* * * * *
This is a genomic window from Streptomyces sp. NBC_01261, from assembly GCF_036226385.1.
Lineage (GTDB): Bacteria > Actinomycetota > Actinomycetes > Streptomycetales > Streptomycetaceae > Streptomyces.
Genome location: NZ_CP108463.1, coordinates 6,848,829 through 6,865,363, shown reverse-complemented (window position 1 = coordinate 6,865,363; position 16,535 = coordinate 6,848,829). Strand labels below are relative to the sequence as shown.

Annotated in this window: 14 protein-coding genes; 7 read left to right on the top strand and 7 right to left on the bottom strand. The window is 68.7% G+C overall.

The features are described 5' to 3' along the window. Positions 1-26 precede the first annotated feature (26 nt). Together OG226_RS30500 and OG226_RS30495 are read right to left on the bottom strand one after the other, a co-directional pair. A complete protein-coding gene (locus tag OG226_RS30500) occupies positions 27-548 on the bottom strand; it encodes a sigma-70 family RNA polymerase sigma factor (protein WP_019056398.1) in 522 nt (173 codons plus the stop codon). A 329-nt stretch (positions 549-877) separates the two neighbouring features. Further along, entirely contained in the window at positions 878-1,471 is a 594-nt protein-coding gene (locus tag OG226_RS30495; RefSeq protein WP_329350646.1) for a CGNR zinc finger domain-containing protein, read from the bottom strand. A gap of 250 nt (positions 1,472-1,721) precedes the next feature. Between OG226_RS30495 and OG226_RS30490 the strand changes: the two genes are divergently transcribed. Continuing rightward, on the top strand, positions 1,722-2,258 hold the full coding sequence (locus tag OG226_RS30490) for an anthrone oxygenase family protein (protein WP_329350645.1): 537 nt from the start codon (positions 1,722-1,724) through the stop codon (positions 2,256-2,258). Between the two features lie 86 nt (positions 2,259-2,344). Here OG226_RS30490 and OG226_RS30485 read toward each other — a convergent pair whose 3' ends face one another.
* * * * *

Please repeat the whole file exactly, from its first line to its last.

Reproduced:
This is a genomic window from Streptomyces sp. NBC_01261, from assembly GCF_036226385.1.
Lineage (GTDB): Bacteria > Actinomycetota > Actinomycetes > Streptomycetales > Streptomycetaceae > Streptomyces.
Genome location: NZ_CP108463.1, coordinates 6,848,829 through 6,865,363, shown reverse-complemented (window position 1 = coordinate 6,865,363; position 16,535 = coordinate 6,848,829). Strand labels below are relative to the sequence as shown.

Annotated in this window: 14 protein-coding genes; 7 read left to right on the top strand and 7 right to left on the bottom strand. The window is 68.7% G+C overall.

The features are described 5' to 3' along the window. Positions 1-26 precede the first annotated feature (26 nt). Together OG226_RS30500 and OG226_RS30495 are read right to left on the bottom strand one after the other, a co-directional pair. A complete protein-coding gene (locus tag OG226_RS30500) occupies positions 27-548 on the bottom strand; it encodes a sigma-70 family RNA polymerase sigma factor (protein WP_019056398.1) in 522 nt (173 codons plus the stop codon). A 329-nt stretch (positions 549-877) separates the two neighbouring features. Further along, entirely contained in the window at positions 878-1,471 is a 594-nt protein-coding gene (locus tag OG226_RS30495; RefSeq protein WP_329350646.1) for a CGNR zinc finger domain-containing protein, read from the bottom strand. A gap of 250 nt (positions 1,472-1,721) precedes the next feature. Between OG226_RS30495 and OG226_RS30490 the strand changes: the two genes are divergently transcribed. Continuing rightward, on the top strand, positions 1,722-2,258 hold the full coding sequence (locus tag OG226_RS30490) for an anthrone oxygenase family protein (protein WP_329350645.1): 537 nt from the start codon (positions 1,722-1,724) through the stop codon (positions 2,256-2,258). Between the two features lie 86 nt (positions 2,259-2,344). Here OG226_RS30490 and OG226_RS30485 read toward each other — a convergent pair whose 3' ends face one another.